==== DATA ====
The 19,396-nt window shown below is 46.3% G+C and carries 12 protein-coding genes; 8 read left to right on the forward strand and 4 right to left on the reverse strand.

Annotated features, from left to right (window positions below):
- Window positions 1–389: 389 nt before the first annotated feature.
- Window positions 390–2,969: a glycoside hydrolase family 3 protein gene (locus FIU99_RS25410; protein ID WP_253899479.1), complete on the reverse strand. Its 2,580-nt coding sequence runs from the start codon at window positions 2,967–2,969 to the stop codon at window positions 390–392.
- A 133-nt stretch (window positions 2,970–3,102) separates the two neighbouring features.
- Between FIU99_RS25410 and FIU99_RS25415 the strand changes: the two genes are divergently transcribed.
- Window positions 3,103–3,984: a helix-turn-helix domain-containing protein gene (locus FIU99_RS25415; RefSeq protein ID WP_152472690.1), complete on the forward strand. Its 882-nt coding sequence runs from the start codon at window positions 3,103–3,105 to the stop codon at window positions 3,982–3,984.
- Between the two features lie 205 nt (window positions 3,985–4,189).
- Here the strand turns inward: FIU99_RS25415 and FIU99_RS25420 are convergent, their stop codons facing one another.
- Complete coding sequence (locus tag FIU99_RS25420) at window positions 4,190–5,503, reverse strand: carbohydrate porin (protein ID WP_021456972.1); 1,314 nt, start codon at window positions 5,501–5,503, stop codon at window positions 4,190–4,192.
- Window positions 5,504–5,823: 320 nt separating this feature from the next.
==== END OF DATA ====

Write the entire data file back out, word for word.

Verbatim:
The 19,396-nt window shown below is 46.3% G+C and carries 12 protein-coding genes; 8 read left to right on the forward strand and 4 right to left on the reverse strand.

Annotated features, from left to right (window positions below):
- Window positions 1–389: 389 nt before the first annotated feature.
- Window positions 390–2,969: a glycoside hydrolase family 3 protein gene (locus FIU99_RS25410; protein ID WP_253899479.1), complete on the reverse strand. Its 2,580-nt coding sequence runs from the start codon at window positions 2,967–2,969 to the stop codon at window positions 390–392.
- A 133-nt stretch (window positions 2,970–3,102) separates the two neighbouring features.
- Between FIU99_RS25410 and FIU99_RS25415 the strand changes: the two genes are divergently transcribed.
- Window positions 3,103–3,984: a helix-turn-helix domain-containing protein gene (locus FIU99_RS25415; RefSeq protein ID WP_152472690.1), complete on the forward strand. Its 882-nt coding sequence runs from the start codon at window positions 3,103–3,105 to the stop codon at window positions 3,982–3,984.
- Between the two features lie 205 nt (window positions 3,985–4,189).
- Here the strand turns inward: FIU99_RS25415 and FIU99_RS25420 are convergent, their stop codons facing one another.
- Complete coding sequence (locus tag FIU99_RS25420) at window positions 4,190–5,503, reverse strand: carbohydrate porin (protein ID WP_021456972.1); 1,314 nt, start codon at window positions 5,501–5,503, stop codon at window positions 4,190–4,192.
- Window positions 5,504–5,823: 320 nt separating this feature from the next.